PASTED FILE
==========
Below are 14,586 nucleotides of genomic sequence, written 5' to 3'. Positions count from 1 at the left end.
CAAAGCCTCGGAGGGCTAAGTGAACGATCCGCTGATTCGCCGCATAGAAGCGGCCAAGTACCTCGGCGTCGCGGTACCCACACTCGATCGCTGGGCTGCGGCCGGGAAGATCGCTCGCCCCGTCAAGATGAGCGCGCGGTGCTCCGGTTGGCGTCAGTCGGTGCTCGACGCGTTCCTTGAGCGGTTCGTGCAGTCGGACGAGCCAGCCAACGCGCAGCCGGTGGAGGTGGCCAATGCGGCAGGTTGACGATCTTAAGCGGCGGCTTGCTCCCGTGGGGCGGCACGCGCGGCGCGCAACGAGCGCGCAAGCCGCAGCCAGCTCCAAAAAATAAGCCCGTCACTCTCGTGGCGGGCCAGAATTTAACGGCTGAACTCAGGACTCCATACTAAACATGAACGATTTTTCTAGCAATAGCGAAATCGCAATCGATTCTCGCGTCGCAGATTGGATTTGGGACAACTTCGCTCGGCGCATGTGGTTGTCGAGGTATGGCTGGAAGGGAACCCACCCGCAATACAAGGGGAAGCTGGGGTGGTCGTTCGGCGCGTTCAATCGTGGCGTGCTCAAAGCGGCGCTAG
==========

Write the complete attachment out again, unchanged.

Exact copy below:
Below are 14,586 nucleotides of genomic sequence, written 5' to 3'. Positions count from 1 at the left end.
CAAAGCCTCGGAGGGCTAAGTGAACGATCCGCTGATTCGCCGCATAGAAGCGGCCAAGTACCTCGGCGTCGCGGTACCCACACTCGATCGCTGGGCTGCGGCCGGGAAGATCGCTCGCCCCGTCAAGATGAGCGCGCGGTGCTCCGGTTGGCGTCAGTCGGTGCTCGACGCGTTCCTTGAGCGGTTCGTGCAGTCGGACGAGCCAGCCAACGCGCAGCCGGTGGAGGTGGCCAATGCGGCAGGTTGACGATCTTAAGCGGCGGCTTGCTCCCGTGGGGCGGCACGCGCGGCGCGCAACGAGCGCGCAAGCCGCAGCCAGCTCCAAAAAATAAGCCCGTCACTCTCGTGGCGGGCCAGAATTTAACGGCTGAACTCAGGACTCCATACTAAACATGAACGATTTTTCTAGCAATAGCGAAATCGCAATCGATTCTCGCGTCGCAGATTGGATTTGGGACAACTTCGCTCGGCGCATGTGGTTGTCGAGGTATGGCTGGAAGGGAACCCACCCGCAATACAAGGGGAAGCTGGGGTGGTCGTTCGGCGCGTTCAATCGTGGCGTGCTCAAAGCGGCGCTAG